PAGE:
CYP1A2 has a major role in the metabolism of several antipsychotic medications and also plays a minor role in the metabolism of a number of antidepressant medications. These medications display a high degree of variability in all populations. with patients requiring continual dose adjustments.

One of the reasons it is so difficult to standardise a dose of these medications is that the CYP1A2 enzyme is influenced by a number of commonly consumed dietary and lifestyle factors. Consumption or exposure to these factors can result in an increase or decrease in the levels of this enzyme. This is in contrast to most other drug-metabolising enzymes where an individual’s drug metabolising capacity is predominantly determined by intrinsic factors such as genetics or disease state.

Well-known examples of extrinsic factors that influence this enzyme include cigarette smoke, which results in a 200% increase in activity, and the oral contraceptive pill, which decreases activity by 200–300%. Cigarette smoke contains aromatic and heterocyclic amines that induce CYP1A2 activity, while the oestrogen component of the oral contraceptive pill is believed to inhibit CYP1A2 activity. Of course,the level of induction and inhibition from smoking and oral contraceptive use is directly related to dose, such as how many cigarettes are consumed daily or the dose prescribed for the oral contraceptive pill.

Studies have demonstrated that foods can also impact on CYP1A2 activity. Foods from the crucifer family, such as cauliflower, cabbage, bok choy, broccoli and similar green leaf vegetables, induce CYP1A2 activity. Chargrilled meats are another potent inducer of CYP1A2 activity.

Conversely, foods of the carrot family – including carrots, radishes, grapefruit juice and also tumeric and cumin (spices used in curries) inhibit CYP1A2 activity. Although these foods are known to contain these compounds, relatively few studies have examined how CYP1A2 activity changes following consumption of these foods, and even fewer studies have investigated the interactions between the various inducer and inhibitor foods as well as other extrinsic factors on CYP1A2 activity.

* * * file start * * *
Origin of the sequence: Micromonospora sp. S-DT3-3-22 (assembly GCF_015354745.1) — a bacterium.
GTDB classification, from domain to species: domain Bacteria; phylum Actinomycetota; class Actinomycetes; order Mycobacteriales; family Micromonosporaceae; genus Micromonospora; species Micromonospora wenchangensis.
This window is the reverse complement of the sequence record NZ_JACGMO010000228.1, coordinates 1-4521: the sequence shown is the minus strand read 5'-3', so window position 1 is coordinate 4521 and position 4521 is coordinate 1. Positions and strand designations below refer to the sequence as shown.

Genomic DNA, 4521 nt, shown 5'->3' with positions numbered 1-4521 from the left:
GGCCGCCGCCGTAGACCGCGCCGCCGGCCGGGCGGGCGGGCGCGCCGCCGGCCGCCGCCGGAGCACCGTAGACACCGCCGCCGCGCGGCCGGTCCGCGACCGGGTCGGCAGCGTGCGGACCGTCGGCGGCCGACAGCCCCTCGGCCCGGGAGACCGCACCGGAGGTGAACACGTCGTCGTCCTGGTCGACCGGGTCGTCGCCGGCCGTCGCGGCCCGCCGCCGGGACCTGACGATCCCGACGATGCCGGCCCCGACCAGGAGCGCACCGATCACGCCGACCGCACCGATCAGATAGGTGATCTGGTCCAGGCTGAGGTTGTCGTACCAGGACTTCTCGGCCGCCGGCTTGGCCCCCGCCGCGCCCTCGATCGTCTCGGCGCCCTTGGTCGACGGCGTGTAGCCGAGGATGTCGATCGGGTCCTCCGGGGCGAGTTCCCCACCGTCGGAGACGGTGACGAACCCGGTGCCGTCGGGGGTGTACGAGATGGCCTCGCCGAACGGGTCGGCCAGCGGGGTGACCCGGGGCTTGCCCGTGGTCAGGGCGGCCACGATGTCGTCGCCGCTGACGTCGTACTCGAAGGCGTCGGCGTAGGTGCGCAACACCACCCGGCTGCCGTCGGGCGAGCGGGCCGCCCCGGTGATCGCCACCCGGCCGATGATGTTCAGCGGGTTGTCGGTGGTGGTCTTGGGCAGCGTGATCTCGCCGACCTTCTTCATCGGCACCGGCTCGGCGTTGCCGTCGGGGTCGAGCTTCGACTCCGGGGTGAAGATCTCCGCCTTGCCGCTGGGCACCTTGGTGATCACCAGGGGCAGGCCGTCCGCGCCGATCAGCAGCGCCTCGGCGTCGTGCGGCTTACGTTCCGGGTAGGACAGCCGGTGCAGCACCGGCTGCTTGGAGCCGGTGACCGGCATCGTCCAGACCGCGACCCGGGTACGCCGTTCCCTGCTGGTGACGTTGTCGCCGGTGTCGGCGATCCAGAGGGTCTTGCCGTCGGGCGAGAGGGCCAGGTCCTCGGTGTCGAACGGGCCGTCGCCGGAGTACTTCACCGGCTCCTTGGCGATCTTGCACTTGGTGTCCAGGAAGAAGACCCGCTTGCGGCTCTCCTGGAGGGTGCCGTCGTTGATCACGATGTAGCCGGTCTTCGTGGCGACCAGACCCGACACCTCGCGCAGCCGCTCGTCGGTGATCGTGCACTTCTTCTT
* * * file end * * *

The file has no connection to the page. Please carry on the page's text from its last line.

Study Findings
Our study recruited people of South Asian and European ancestry from around the Sydney region. A total of 332 people (166 from each population group) completed a questionnaire about their diet, lifestyle and medication use. CYP1A2 activity of all participants was also measured, and a DNA sample was taken to analyse 13 genes.

We found that CYP1A2 activity in South Asians was significantly lower than in Europeans. Any inter-ethnic difference between two groups is the result of a number of smaller individual factors, and our study aimed to explore what these factors were.

A number of results were similar between the two groups. For example, a significant increase in CYP1A2 activity was found among the smokers in both populations, while a significant decrease in CYP1A2 activity was found among female oral contraceptive users in both populations.

With respect to dietary factors, consumption of 200 mg or more of caffeine daily had a significant increase in both populations, as was heavy coffee consumption.

With respect to dietary foods, consumption of chargrilled meats more than three times per week resulted in a significant increase in CYP1A2 activity in the European population. In contrast, chargrilled meats and other inducer foods had no impact on CYP1A2 activity in the South Asian population.